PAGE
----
Some Thoughts on the Dollar & the Weekly Federal Reserve Balance Sheet Charts
An update of the weekly Federal Reserve balance sheet charts for 24/6/11. In addition, given that the dollar index is ever-so-close to making a higher short-term high, I thought I’d detail our thoughts on the dollar for the coming weeks and months.
[The first chart shows the Federal Reserve's assets as recorded on the 'factors affecting reserve balances' statistical release. The second chart shows those assets on a proportional basis. That is, the latter chart shows the Fed's various assets as a percentage of its total assets.]
With just one week left until the end of the Fed’s latest quantitative easing program, we find that the Fed’s total balance sheet has soared to almost $3 trillion (around $2.88 trillion to more precise). As we have continually noted over the past few months, although the dollar has been diluted by QE2, it has also been changed such that it is now ‘good for’ more ‘traditional’ central banking assets – namely, US Government notes & bonds. Given that – in 2008/2009 - the dollar was debauched in order to reduce the burdens upon certain systemic institutions (housing, banking, yada yada yada), and that economic disequilibrium still prevails, one cannot help but be unsurprised by a resumption of the secular stresses upon these institutions (we have maintained this for some time).
Near-term Prospects for the Dollar:
At the time of writing this, the dollar index is close to making a higher short-term high (see chart below):
Now, of course, the establishment of a new high is no guarantee of a decent sized rally in the dollar – but nevertheless that is out best guess. The important point about this period in financial history is that the mass of IOU claims upon dollars (that was built up by 2008) is tending towards extinguishment. In modern-day fractional-reserve banks, credit can be extended almost at whim (just extend a deposit account, right ‘loan’ in the assets column, and ‘deposit’ in the liability column – let the Fed catch up later). However, it can be destroyed equally as quickly. This process involves people ‘selling stuff to buy back dollars’. Given that the economy has become extremely dependent on the maintenance of this stock of IOU money, such retirement of ‘IOU money’ can lead to cascading trades. Meaning each retirement of credit (that is, extinguishment of ‘IOU dollars’), can compel others to do the same. If market participants head for the exit at once, one may find that the amount of stuff that you have to sell to get dollars, rises — aka. The dollar rises.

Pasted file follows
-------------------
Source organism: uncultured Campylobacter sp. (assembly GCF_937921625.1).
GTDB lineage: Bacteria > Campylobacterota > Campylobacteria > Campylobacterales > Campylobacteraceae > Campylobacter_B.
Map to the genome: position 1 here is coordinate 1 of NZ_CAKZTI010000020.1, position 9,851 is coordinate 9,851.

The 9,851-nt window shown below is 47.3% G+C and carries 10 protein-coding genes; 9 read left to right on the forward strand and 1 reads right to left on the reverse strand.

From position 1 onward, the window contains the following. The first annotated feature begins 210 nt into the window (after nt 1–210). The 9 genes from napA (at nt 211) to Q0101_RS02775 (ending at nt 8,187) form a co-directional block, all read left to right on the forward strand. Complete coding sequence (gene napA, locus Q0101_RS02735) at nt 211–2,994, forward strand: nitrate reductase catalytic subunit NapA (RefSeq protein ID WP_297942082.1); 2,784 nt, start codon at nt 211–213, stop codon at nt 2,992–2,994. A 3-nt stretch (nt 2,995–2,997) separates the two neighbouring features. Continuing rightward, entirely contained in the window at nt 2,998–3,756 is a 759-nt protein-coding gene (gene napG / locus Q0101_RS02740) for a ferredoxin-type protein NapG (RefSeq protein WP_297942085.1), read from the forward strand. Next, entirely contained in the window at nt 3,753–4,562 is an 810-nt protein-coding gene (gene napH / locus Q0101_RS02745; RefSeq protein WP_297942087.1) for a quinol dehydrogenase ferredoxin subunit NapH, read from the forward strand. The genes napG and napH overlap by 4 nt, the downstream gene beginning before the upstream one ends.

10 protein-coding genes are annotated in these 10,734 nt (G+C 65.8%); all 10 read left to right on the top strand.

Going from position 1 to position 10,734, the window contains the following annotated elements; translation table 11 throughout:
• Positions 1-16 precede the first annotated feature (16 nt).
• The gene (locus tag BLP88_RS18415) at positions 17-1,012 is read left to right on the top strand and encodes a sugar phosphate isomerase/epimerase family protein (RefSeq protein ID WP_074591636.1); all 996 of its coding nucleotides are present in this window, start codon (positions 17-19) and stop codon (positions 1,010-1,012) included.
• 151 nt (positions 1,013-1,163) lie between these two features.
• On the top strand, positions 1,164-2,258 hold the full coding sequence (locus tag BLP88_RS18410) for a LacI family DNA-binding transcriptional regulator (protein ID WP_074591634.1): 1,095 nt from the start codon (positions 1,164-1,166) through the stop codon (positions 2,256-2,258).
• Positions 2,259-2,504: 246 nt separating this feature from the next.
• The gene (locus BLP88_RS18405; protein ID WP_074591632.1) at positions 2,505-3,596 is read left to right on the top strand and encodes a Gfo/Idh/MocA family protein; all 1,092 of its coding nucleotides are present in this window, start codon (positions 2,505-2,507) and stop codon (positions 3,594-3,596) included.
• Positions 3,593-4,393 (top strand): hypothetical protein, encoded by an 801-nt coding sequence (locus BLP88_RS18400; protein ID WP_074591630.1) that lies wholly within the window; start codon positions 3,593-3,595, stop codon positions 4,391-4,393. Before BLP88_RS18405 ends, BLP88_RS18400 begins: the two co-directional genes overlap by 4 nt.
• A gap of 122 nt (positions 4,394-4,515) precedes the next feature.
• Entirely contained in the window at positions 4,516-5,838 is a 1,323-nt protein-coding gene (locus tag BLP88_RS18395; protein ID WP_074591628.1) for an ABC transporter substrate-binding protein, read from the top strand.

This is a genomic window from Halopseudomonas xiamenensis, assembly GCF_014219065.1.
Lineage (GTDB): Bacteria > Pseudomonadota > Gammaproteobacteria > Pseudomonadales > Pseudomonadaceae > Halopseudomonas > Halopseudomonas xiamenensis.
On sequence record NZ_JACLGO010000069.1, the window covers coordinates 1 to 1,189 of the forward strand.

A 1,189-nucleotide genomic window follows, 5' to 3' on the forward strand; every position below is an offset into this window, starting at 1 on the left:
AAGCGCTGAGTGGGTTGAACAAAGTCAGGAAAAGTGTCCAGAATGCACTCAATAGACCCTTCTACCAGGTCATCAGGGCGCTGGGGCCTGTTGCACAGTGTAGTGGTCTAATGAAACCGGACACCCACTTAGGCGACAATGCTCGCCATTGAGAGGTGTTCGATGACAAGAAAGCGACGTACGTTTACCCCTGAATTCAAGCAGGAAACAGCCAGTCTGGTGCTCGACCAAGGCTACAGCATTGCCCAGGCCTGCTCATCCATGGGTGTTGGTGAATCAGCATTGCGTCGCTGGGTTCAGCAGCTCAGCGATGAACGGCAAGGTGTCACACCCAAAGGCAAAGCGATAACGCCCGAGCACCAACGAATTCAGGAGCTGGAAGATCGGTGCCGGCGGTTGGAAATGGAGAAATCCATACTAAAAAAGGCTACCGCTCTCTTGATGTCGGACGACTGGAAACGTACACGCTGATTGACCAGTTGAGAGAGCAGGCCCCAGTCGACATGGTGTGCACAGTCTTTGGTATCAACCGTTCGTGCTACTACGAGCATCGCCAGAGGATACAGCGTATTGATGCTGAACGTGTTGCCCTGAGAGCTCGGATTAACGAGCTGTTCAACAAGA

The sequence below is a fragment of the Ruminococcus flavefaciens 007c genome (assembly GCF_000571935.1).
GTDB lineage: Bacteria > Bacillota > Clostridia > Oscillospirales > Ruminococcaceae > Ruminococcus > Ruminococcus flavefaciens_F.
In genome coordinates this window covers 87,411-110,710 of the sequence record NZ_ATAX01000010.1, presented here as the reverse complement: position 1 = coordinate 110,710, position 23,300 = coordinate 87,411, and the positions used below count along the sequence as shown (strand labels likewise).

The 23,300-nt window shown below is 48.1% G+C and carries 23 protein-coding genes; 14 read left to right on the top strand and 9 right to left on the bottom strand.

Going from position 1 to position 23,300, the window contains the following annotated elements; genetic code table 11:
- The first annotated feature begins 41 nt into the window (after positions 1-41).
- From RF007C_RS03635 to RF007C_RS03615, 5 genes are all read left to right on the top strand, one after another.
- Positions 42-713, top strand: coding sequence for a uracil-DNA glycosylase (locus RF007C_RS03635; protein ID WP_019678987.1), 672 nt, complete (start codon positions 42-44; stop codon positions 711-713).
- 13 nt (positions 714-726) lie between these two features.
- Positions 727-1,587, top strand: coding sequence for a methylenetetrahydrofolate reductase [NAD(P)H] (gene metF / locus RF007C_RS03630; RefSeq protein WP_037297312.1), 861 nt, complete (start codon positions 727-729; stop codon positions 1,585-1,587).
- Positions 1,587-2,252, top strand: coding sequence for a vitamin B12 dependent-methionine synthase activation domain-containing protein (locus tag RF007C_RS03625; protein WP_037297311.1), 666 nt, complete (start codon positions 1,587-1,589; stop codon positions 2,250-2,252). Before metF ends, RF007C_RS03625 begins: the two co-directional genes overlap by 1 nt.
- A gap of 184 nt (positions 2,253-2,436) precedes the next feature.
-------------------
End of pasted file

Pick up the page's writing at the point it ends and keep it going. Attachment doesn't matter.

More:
A higher short-term high in the dollar (which is yet to happen!), would signal that the short-term momentum in the dollar is upwards. Given our view on long-term monetary and financial trends, we would embrace that as an opportunity to take part on the long-side.
Moreover, considering our understanding of fiat currencies (fiat currencies trade at discounts to par), we find that the ‘dollar discount to par‘ is pointed in favorable direction for long positions in the dollar (although this may well turn down again). The chart below also suggests that gold could do badly for the next few weeks or months (although we still maintain that it’s in a long-term bull market).
Combining this with the fact that QE2 is coming to a close, that the Fed have nominally said that they won’t be QE-ing for while, that global monetary dynamics are bearish, and that the US Treasury aren’t spending like crazy. – we find that a long-dollar position it might be ok for a while.
Last of all, it doesn’t hurt that Jim Rogers – who has been pretty spot on with currencies over the past few years – is temporarily long the dollar.
Recommended: Charting the Federal Reserve's Assets - 1915 to 2012